David Attenborough finally earned his wings Wednesday after scientists named a 100-million-year-old damselfly after the veteran British broadcaster and naturalist.
The delicate creature, dubbed Mesostictadavidattenboroughi, was discovered in Myanmar's Kachin State locked inside a nugget of amber dating from the mid-Cretaceous, when dinosaurs still lorded over the planet.
Researchers decided to honour the TV personality for his long-standing passion for dragonflies and to belatedly celebrate his 90th birthday, they said in a statement.
"Dragonflies in amber are extremely rare," said Edmund Jarzembowski, a scientist at the Natural History Museum in London and co-author of the study that describes the insect and officially registered the new name.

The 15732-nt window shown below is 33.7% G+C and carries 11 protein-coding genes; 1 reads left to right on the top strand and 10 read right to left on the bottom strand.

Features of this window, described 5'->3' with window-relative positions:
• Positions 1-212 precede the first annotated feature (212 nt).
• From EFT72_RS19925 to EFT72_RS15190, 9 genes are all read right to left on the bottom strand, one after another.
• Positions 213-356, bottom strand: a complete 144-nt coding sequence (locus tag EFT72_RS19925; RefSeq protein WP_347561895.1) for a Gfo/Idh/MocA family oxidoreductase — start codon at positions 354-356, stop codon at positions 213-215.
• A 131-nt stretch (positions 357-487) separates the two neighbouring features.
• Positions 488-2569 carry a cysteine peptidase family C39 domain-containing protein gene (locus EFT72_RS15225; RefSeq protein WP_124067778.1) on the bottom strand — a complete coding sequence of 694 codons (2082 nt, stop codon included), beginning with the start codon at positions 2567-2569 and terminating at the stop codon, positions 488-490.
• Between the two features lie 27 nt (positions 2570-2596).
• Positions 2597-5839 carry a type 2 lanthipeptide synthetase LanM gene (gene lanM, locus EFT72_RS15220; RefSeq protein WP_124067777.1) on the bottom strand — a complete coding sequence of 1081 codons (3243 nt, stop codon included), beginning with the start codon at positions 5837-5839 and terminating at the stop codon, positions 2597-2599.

"Sir David was delighted because he is not only interested in the story of amber, but also is a president of the British Dragonfly Society."
Amber is a fossilised form of tree resin.
Insects may become trapped in the resin when it is a liquid. When the substance dries, they become entombed in a tough, translucent orange-and-gold droplet.
Millions of years later, these creatures from an ancient era can provide precious insights into evolutionary processes.
The fossil, described in the Journal of Systematic Palaeontology, is extremely well preserved, and includes a complete set of wings.
This particular family of damselfly is rarely found in amber, and has a scant fossil record compared to others, said lead author Daran Zheng of the Nanjing Institute of Geology and Palaeontology.
M. davidattenboroughi joins a growing list of animals named after the BBC presenter that includes a weevil, a fish, and a plesiosaur, marine reptiles that plied Earth's oceans as early as 200 million years ago.
Knighted in 1985, Attenborough has travelled the globe for more than six decades reporting on the wonders of the animal kingdom.
His series "Life on Earth" was seen by more than half a billion people. In recent years, he has become an ardent campaigner against the threat of climate change.